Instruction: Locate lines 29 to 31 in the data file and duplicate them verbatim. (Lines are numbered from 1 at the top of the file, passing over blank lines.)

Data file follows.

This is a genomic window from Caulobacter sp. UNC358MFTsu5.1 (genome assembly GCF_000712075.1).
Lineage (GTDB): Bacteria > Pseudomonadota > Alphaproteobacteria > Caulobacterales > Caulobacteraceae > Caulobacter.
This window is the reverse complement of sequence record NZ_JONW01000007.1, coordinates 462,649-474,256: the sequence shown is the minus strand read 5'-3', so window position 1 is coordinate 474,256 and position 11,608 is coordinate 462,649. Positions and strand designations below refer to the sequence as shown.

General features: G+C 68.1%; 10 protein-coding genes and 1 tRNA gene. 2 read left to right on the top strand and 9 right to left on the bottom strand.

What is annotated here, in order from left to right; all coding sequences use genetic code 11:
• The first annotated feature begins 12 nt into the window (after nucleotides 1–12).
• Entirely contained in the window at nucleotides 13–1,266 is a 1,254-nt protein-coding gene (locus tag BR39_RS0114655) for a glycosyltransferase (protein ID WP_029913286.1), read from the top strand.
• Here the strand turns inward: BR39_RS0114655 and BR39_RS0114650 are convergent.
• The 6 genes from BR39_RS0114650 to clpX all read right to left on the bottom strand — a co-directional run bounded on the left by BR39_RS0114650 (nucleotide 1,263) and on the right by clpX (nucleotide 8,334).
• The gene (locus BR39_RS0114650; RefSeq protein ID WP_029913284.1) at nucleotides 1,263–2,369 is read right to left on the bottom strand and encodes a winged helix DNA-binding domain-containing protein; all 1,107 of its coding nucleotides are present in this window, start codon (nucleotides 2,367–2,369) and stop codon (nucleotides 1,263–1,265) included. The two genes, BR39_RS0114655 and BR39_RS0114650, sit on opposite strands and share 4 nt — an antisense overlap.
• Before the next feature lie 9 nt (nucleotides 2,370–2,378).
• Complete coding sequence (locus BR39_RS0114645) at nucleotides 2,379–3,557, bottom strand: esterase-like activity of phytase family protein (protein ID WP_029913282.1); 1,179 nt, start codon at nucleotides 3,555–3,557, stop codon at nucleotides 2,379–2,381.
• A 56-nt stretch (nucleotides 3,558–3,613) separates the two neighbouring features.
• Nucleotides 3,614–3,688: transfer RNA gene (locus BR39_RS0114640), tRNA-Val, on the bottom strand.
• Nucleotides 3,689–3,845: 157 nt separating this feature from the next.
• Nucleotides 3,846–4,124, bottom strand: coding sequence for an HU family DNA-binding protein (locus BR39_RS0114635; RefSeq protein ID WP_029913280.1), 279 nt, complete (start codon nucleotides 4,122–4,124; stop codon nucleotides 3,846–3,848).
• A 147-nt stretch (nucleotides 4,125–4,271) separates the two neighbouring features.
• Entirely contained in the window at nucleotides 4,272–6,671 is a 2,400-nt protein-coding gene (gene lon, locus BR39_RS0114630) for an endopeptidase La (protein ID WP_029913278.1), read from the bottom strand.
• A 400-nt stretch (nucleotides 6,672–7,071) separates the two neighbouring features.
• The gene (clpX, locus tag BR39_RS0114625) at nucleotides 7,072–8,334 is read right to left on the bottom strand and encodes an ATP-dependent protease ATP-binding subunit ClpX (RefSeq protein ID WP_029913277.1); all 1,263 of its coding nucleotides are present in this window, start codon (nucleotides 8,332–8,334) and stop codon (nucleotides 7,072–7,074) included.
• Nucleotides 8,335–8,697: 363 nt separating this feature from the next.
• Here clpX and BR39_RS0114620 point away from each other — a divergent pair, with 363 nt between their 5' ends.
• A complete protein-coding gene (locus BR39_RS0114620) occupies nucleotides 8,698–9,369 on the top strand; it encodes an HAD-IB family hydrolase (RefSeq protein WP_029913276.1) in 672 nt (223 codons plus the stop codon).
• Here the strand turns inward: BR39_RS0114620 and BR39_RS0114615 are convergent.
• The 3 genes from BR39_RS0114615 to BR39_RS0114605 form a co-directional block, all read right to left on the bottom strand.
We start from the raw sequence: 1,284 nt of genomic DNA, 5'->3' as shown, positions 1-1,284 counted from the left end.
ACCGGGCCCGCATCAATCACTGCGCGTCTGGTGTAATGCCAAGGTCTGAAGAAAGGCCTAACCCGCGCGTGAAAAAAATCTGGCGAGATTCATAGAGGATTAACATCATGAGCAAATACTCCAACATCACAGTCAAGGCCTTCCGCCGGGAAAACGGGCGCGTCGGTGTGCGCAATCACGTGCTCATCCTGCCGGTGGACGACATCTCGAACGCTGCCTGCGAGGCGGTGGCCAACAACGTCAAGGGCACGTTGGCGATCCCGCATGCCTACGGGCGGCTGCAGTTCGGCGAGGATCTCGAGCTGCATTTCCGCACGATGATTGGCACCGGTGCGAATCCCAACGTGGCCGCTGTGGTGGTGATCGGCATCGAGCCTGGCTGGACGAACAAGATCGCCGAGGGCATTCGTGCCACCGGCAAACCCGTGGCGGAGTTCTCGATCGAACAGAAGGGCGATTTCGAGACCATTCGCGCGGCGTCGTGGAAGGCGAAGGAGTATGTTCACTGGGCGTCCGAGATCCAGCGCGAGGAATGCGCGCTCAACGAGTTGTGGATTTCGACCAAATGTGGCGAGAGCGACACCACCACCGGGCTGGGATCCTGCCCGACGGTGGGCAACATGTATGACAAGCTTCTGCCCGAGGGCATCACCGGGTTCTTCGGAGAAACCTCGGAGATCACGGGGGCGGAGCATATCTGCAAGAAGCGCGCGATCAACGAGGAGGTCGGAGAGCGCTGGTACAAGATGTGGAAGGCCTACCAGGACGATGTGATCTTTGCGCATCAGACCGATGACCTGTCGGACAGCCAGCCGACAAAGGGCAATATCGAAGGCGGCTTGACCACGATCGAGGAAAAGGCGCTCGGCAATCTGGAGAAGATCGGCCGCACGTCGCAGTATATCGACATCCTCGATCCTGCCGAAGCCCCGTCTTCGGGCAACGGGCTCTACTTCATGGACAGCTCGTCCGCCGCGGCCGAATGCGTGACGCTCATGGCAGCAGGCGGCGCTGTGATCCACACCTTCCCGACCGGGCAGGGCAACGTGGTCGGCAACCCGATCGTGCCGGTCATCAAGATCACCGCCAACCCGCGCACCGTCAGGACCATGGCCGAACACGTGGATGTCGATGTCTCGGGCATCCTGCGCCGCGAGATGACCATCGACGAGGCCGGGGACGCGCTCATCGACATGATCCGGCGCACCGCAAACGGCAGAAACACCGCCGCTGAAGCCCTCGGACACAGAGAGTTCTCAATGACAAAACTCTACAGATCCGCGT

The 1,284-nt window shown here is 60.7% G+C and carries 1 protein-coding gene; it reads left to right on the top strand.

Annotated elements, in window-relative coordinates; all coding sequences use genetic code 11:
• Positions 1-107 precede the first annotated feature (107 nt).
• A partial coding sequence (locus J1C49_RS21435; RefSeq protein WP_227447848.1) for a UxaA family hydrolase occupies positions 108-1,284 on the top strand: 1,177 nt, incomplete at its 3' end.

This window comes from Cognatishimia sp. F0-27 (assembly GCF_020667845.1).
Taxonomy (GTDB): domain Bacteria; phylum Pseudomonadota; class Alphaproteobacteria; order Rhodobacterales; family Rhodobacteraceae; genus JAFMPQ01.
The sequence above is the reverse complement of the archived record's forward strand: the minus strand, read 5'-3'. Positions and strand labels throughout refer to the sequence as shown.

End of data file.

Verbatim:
Annotated elements, in window-relative coordinates; all coding sequences use genetic code 11:
• Positions 1-107 precede the first annotated feature (107 nt).
• A partial coding sequence (locus J1C49_RS21435; RefSeq protein WP_227447848.1) for a UxaA family hydrolase occupies positions 108-1,284 on the top strand: 1,177 nt, incomplete at its 3' end.